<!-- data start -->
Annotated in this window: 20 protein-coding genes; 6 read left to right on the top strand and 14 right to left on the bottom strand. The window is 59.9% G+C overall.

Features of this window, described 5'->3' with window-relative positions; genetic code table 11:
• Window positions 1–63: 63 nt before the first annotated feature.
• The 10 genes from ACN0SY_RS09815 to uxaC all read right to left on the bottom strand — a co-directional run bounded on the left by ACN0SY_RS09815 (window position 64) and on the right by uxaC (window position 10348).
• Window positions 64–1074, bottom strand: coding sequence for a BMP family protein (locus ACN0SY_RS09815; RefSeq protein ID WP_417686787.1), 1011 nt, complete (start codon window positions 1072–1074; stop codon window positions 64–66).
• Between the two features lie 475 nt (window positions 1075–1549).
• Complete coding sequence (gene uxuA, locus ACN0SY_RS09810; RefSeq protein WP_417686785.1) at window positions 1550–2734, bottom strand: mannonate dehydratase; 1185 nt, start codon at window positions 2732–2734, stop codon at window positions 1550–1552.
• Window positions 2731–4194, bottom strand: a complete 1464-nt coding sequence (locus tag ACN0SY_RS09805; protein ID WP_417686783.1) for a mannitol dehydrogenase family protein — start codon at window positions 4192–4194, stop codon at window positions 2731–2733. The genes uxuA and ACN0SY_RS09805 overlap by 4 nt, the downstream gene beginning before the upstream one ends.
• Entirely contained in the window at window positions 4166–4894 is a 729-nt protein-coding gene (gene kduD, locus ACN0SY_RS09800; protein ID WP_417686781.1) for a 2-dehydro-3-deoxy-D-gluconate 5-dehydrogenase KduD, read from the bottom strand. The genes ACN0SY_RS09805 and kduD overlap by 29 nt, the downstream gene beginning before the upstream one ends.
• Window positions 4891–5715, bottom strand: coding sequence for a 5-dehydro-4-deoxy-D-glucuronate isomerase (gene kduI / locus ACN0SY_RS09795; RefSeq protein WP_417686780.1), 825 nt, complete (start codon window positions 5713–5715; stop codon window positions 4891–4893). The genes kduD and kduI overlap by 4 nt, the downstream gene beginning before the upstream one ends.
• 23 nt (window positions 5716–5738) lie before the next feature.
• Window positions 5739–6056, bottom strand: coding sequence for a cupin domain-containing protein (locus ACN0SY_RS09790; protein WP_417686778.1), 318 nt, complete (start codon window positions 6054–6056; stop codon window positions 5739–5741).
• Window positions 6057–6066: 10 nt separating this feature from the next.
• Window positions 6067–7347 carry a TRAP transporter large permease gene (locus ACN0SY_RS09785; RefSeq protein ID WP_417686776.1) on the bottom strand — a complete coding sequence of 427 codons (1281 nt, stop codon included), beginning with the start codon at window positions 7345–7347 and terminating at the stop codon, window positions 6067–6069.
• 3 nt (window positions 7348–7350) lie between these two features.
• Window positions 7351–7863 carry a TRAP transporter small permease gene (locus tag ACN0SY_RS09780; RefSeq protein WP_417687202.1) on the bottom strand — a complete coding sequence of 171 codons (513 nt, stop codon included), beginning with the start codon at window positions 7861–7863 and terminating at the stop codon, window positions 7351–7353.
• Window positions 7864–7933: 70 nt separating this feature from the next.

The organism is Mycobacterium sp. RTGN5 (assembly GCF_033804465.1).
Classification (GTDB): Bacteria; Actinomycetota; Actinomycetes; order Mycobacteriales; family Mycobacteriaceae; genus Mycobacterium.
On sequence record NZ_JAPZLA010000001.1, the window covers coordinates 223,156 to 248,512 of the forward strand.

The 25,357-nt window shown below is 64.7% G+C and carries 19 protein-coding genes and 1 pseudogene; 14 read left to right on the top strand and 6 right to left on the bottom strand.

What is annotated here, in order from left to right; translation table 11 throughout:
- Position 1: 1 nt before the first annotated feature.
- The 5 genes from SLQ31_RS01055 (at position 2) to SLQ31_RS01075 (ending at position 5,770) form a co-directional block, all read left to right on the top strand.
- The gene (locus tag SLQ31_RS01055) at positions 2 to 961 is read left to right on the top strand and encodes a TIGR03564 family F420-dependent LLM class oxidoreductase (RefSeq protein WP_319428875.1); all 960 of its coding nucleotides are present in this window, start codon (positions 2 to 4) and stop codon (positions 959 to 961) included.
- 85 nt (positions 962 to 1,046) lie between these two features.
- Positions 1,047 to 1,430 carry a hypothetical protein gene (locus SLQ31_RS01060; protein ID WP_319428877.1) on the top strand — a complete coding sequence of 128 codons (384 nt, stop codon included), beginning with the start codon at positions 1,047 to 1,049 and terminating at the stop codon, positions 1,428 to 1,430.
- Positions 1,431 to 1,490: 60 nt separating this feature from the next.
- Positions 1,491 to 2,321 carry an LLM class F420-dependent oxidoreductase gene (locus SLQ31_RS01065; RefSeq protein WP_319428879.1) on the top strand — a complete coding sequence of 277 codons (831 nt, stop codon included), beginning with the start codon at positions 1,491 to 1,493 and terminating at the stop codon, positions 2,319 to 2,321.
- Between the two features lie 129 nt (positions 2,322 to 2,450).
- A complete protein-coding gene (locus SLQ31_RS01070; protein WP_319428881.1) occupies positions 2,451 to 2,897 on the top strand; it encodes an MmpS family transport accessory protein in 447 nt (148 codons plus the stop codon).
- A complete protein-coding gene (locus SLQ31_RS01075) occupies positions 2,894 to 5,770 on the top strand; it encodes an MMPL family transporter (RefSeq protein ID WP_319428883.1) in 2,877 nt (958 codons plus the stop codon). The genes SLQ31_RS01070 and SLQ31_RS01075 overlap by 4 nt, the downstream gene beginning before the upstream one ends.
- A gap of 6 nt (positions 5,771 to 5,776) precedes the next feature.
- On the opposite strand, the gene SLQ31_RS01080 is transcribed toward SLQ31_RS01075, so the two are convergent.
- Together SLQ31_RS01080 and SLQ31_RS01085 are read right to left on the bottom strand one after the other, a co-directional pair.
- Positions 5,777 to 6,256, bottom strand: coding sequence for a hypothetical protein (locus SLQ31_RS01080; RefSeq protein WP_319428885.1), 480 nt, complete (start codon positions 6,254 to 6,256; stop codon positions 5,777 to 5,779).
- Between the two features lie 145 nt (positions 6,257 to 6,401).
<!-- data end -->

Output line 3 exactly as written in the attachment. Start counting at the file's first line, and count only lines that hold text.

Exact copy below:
• Window positions 1–63: 63 nt before the first annotated feature.